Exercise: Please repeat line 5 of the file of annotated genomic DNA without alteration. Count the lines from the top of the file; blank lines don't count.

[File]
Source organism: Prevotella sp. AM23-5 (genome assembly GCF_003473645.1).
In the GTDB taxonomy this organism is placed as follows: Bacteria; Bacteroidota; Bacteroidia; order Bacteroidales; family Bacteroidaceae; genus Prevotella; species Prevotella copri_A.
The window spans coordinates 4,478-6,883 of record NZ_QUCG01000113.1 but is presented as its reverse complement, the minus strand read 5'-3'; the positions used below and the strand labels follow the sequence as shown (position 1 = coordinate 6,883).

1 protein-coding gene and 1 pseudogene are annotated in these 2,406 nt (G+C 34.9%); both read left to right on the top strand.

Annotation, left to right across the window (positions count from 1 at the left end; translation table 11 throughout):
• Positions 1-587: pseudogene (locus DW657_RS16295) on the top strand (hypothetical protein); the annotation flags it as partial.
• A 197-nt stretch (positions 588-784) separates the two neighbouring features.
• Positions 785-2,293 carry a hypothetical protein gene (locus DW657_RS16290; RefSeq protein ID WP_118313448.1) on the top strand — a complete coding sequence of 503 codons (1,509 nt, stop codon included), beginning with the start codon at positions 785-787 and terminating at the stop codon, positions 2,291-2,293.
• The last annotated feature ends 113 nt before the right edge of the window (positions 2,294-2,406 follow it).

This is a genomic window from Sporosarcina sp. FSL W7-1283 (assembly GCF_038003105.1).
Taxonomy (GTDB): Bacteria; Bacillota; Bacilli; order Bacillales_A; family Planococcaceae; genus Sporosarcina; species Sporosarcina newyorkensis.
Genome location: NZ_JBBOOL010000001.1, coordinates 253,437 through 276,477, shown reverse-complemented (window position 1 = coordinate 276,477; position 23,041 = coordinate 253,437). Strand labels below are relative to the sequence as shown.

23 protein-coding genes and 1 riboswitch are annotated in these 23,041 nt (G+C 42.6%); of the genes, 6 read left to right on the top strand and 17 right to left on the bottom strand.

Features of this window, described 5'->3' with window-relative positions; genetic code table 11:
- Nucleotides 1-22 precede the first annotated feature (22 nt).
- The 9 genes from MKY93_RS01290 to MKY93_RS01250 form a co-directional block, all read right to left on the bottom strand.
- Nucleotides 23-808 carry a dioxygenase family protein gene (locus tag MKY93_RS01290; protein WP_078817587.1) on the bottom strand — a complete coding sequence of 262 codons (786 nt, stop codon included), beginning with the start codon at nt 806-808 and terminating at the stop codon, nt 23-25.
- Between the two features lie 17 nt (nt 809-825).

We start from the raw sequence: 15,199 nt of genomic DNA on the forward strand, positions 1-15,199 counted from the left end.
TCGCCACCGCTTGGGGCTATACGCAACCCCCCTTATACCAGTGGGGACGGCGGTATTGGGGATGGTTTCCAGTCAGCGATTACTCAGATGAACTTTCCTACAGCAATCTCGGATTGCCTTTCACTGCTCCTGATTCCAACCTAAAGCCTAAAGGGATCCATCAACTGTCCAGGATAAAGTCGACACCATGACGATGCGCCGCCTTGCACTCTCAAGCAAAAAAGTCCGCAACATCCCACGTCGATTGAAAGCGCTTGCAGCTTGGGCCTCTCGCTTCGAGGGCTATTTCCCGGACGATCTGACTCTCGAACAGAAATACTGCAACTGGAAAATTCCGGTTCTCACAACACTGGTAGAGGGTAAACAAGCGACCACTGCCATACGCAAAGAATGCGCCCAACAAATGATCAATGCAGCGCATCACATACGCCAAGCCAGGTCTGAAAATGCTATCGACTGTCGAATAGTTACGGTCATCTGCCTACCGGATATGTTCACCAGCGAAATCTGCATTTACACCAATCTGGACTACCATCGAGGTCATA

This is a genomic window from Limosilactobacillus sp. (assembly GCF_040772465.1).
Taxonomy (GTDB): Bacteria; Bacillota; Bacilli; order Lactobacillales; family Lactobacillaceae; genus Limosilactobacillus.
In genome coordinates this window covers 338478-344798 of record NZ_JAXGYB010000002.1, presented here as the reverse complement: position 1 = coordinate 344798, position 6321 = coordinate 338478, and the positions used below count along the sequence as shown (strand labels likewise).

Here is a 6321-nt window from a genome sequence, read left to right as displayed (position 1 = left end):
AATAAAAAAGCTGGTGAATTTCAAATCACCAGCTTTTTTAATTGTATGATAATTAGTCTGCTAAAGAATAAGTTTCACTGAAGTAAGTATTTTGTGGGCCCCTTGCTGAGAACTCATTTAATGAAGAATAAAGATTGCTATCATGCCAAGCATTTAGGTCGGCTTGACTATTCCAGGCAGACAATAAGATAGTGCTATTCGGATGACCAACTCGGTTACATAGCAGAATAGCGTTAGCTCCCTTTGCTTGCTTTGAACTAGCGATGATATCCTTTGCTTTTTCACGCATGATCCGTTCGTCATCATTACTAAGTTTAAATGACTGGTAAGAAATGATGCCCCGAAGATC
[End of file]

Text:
Annotation, left to right across the window (positions count from 1 at the left end; translation table 11 throughout):